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Re-inventing society: state concepts of knowledge in Germany and Singapore

[journal article]

Hornidge, Anna-Katharina

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Please use the following Persistent Identifier (PID) to cite this document:http://nbn-resolving.de/urn:nbn:de:0168-ssoar-373137

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Abstract Different concepts of knowledge and the ways they are valued have influence on the politics of research and development, information, arts, and culture in various countries. In a time when knowledge increasingly gains importance for economic and social development, these concepts of knowledge, as they are defined within society, are receiving greater attention. State governments worldwide aim for the creation of 'knowledge societies'. At the core of these knowledge-based futures lie particular understandings of knowledge in each country, which determine what kinds of knowledge society are constructed. This paper attempts to grasp the dominant concepts of knowledge in Germany and Singapore as reflected in state activities and budgeting. The data suggest that the dominant concepts of knowledge in both countries differed widely in the past, which was in great part due to the structural realities in each country. Yet in recent times, with the common goals of economic growth and the exposure to global competition, these concepts of knowledge seem to increasingly converge. Adapted from the source document.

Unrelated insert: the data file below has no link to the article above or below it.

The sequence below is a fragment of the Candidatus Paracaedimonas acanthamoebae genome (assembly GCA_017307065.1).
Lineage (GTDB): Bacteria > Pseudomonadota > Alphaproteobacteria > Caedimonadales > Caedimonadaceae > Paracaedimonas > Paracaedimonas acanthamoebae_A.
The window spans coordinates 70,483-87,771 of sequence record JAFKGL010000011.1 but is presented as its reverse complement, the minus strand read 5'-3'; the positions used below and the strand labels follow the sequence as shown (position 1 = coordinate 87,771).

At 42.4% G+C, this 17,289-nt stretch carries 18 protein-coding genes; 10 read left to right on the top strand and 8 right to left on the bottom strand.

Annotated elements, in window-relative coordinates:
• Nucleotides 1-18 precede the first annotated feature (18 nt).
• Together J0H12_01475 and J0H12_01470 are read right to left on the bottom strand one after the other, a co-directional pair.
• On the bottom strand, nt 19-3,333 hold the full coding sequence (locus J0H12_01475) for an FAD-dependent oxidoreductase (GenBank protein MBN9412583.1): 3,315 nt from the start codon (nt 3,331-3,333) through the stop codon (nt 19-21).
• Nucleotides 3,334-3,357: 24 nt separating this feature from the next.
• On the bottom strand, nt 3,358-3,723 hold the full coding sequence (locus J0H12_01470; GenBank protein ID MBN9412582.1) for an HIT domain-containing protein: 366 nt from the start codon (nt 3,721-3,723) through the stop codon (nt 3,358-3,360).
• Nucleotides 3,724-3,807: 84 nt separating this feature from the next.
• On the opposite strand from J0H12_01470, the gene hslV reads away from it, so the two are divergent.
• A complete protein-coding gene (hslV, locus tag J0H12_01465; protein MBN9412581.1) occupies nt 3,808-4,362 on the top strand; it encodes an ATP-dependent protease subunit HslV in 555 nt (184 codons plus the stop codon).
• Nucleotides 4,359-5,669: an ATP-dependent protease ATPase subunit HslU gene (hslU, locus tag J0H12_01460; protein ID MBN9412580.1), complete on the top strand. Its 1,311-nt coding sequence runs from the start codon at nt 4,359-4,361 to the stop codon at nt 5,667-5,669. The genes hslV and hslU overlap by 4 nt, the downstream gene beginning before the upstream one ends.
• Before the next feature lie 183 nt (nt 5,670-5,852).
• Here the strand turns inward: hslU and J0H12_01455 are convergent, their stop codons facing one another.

Keywords society; knowledge; knowledge society; Singapore; Federal Republic of Germany; social change; economic development (on national level); globalization; competition; research and development; knowledge production; Southeast Asia
Classification Sociology of Knowledge
Document language English
Publication Year 2007
Page/Pages p. 202-229
Journal SOJOURN: Journal of Social Issues in Southeast Asia, 22 (2007) 2
ISSN 1793-2858
Status Postprint; peer reviewed
Licence Creative Commons - Attribution